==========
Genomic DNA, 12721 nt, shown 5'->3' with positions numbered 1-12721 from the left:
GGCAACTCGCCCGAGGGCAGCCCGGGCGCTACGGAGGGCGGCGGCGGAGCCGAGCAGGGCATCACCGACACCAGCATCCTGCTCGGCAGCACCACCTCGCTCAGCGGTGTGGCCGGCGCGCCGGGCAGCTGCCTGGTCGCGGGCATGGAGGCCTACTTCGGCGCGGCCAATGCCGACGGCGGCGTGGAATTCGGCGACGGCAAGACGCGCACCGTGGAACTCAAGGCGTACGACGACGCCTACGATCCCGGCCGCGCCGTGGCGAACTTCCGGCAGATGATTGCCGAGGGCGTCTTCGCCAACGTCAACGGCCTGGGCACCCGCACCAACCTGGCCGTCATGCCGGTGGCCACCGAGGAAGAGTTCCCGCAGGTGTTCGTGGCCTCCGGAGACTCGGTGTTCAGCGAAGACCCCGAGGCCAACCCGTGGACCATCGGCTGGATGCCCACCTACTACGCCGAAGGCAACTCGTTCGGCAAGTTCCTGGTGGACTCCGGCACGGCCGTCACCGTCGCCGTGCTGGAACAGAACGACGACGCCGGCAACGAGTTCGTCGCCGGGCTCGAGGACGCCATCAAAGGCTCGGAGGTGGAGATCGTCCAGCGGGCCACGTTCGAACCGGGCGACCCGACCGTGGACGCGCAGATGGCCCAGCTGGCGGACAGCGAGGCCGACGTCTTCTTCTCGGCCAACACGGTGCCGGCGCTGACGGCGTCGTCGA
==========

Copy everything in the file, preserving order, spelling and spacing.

Genomic DNA, 12721 nt, shown 5'->3' with positions numbered 1-12721 from the left:
GGCAACTCGCCCGAGGGCAGCCCGGGCGCTACGGAGGGCGGCGGCGGAGCCGAGCAGGGCATCACCGACACCAGCATCCTGCTCGGCAGCACCACCTCGCTCAGCGGTGTGGCCGGCGCGCCGGGCAGCTGCCTGGTCGCGGGCATGGAGGCCTACTTCGGCGCGGCCAATGCCGACGGCGGCGTGGAATTCGGCGACGGCAAGACGCGCACCGTGGAACTCAAGGCGTACGACGACGCCTACGATCCCGGCCGCGCCGTGGCGAACTTCCGGCAGATGATTGCCGAGGGCGTCTTCGCCAACGTCAACGGCCTGGGCACCCGCACCAACCTGGCCGTCATGCCGGTGGCCACCGAGGAAGAGTTCCCGCAGGTGTTCGTGGCCTCCGGAGACTCGGTGTTCAGCGAAGACCCCGAGGCCAACCCGTGGACCATCGGCTGGATGCCCACCTACTACGCCGAAGGCAACTCGTTCGGCAAGTTCCTGGTGGACTCCGGCACGGCCGTCACCGTCGCCGTGCTGGAACAGAACGACGACGCCGGCAACGAGTTCGTCGCCGGGCTCGAGGACGCCATCAAAGGCTCGGAGGTGGAGATCGTCCAGCGGGCCACGTTCGAACCGGGCGACCCGACCGTGGACGCGCAGATGGCCCAGCTGGCGGACAGCGAGGCCGACGTCTTCTTCTCGGCCAACACGGTGCCGGCGCTGACGGCGTCGTCGA